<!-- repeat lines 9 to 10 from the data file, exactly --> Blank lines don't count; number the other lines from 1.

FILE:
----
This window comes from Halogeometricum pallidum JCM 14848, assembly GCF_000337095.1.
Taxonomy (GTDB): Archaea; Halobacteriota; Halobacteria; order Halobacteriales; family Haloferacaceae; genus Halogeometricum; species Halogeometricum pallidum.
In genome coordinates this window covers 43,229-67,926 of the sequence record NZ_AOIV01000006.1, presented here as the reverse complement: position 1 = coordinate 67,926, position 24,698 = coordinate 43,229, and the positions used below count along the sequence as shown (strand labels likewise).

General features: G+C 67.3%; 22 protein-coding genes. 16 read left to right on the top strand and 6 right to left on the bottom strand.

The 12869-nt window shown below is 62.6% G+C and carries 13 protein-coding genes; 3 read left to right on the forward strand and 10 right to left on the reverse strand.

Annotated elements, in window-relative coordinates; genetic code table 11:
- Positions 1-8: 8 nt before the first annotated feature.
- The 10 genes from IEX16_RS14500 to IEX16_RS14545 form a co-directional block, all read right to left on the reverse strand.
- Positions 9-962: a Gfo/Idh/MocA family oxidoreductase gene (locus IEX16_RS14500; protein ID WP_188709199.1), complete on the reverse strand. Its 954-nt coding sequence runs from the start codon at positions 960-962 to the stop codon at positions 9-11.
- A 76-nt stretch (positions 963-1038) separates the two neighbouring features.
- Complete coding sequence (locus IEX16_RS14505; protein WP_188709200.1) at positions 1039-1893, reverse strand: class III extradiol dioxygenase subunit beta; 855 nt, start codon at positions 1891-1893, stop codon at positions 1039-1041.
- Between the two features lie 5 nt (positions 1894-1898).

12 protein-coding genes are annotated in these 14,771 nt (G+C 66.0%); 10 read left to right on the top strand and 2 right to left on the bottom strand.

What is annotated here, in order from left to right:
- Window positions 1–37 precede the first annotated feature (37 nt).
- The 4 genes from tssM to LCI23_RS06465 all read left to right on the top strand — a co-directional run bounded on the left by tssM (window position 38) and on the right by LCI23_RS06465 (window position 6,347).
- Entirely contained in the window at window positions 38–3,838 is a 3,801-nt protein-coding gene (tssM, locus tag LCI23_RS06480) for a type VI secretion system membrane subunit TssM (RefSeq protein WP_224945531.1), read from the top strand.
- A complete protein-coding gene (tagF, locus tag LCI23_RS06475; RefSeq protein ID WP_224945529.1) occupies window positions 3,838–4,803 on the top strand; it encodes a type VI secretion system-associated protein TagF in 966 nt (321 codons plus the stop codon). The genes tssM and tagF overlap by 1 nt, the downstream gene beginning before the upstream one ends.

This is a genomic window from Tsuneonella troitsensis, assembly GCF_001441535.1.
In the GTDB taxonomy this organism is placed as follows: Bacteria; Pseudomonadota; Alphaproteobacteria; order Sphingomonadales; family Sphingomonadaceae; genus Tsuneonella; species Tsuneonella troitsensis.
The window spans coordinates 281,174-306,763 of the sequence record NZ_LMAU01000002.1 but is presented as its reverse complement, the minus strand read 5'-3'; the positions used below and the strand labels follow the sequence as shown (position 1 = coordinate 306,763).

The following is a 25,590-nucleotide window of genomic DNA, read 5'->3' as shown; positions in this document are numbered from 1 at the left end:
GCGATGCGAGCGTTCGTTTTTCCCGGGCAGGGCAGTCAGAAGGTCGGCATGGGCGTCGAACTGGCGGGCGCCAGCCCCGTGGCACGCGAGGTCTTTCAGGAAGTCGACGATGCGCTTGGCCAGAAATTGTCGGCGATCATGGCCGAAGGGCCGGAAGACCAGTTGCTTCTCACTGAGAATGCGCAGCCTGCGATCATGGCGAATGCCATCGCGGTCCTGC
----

- Positions 9-962: a Gfo/Idh/MocA family oxidoreductase gene (locus IEX16_RS14500; protein ID WP_188709199.1), complete on the reverse strand. Its 954-nt coding sequence runs from the start codon at positions 960-962 to the stop codon at positions 9-11.
- A 76-nt stretch (positions 963-1038) separates the two neighbouring features.